After 18 months in recovery, I was pretty stable, but I still had lingering eating disorder thoughts and habits: counting calories, weighing food, a fear of white carbohydrates, unhealthy exercise habits, and an intense dislike of my body. It felt like these things were never going to go away because they were habits that were persisting even though I kept trying over and over again to challenge and overcome them. I felt like I was bashing my head against a brick wall. Then I tried knocking down the brick wall. I tried climbing over it. I tried driving a vehicle into it. I tried to find a way around it. Nothing seemed to be working, and I was giving up with it. I felt like my recovery had come to a dead end, and that I was going to progress no further.

Sometimes in that time period I felt like going back, because I wasn’t going forwards, and I wanted to be moving somewhere. However, I kept at it, and continued developing and growing in front of that brick wall. Then one day, I realised the wall wasn’t there any more. It sounds too good to be true, but that’s honestly what happened. I had been avoiding white pasta and rice, and continuously choosing wholemeal or wholegrain bread over white bread for a really long time, and had also been spending countless occasions forcing myself to eat white carbs when I suddenly realised that I was now eating them without any anxiety whatsoever. I can’t pinpoint when it changed for me. I just one day recognised that I had been eating white carbs without anxiety for a while, and wasn’t trying to avoid them any more.

The same thing happened with the other habits. One by one, they stopped becoming an issue. What once seemed like an impossible task became something that I had faced and overcome. I stopped weighing my food, I learned to use exercise in a healthy way, I accepted my body as it is naturally, and I stopped counting calories. I had tried so hard to force the wall down, but in the end, it came down in its own time, and the effort was in staying facing that wall rather than turning my back on it and walking back the way I had come.

Be gentle and kind and patient with yourself. You are recovering from something that is very complex, and very severe, and it is going to take time. Don’t pressure yourself or set a time limit as to when you think you should be recovered. Allow yourself all the time in the world. That time will help you.

MinnieMaud: Is It the Only Way to Recover from a Restrictive Eating Disorder?

your eatopia

I have had quite a few people ask me if I believe that MinnieMaud is the only method of recovery that will result in remission. The answer to that question is not simple, so I have gone ahead and written over three thousand words on the topic.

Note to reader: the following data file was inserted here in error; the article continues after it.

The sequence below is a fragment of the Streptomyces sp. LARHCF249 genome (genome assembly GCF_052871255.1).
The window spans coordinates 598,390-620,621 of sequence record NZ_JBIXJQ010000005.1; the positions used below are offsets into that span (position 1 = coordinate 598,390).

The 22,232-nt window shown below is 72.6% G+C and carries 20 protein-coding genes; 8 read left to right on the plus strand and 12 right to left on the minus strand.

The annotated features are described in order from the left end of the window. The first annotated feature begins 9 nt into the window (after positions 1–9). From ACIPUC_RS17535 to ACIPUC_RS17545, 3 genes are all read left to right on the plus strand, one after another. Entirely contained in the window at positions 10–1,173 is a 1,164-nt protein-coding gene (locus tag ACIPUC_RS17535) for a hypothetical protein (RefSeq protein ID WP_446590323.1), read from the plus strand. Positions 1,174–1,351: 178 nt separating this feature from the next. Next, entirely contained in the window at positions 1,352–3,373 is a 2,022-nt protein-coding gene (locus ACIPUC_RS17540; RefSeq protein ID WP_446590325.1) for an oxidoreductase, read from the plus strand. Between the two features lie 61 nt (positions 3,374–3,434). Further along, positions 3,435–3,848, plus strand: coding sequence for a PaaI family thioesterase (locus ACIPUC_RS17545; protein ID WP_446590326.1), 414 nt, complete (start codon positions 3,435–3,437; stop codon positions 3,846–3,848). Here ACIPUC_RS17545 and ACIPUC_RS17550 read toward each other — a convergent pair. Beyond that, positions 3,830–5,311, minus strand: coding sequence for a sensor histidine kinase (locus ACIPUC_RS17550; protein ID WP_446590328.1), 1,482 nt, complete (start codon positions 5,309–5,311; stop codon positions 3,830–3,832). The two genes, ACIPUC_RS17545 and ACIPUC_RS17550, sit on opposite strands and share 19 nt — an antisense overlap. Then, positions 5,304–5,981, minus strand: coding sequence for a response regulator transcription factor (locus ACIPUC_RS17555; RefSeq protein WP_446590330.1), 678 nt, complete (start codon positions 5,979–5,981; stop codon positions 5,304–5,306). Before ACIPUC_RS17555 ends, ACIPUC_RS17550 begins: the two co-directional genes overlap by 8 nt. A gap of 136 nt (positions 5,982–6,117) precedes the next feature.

MinnieMaud (MM) is the name of a recovery method with guidelines constructed by Gwyneth Olwyn, on her site Your Eatopia. Whilst MM has received much criticism, and is seen by some as controversial, many inpatient and outpatient facilities do enforce methods alike to MM, such as similar calorie requirements, and remaining sedentary. Other people find that they end up recovering in a way much like MM without having ever heard of that particular recovery method (for example Caroline, from The Fuck It Diet), and I would argue that that is because this type of recovery is normal and natural for the body.

As I see it, the main goals are:

– To eat minimums, and respond to any additional hunger and cravings
– To not engage in exercise
– To eat whatever you want, whenever you want
– To not weigh yourself (be blind-weighed if needed)
– To accept your body, and anyone else’s body, at whatever size it is naturally, and not try to control your weight, as your body does that for you (weight set point theory)

To the present me, these aren’t particularly controversial ideas, but with diet culture being so prominent in our society, I can see why some find it hard to accept, and in the past, I myself was one of those people doing furious amounts of further research and questioning what I read when I first came across Your Eatopia. I looked all over the internet. I asked other people about it. I relentlessly emailed Gwyneth about my doubts (and she always took the time to reply). I didn’t agree with all of it (and arguably I still don’t agree with some of the content of her blog posts), but I knew deep down that so much of the information was making sense to me. A lot of the posts were talking about things I had experienced during recovery and up until that point had had no idea what it was that was happening to my body. Reading the articles gave me a great deal of relief in finally having a logical explanation for the processes that my body was going through. So much of it clicked into place for me, and in hindsight seemed obvious.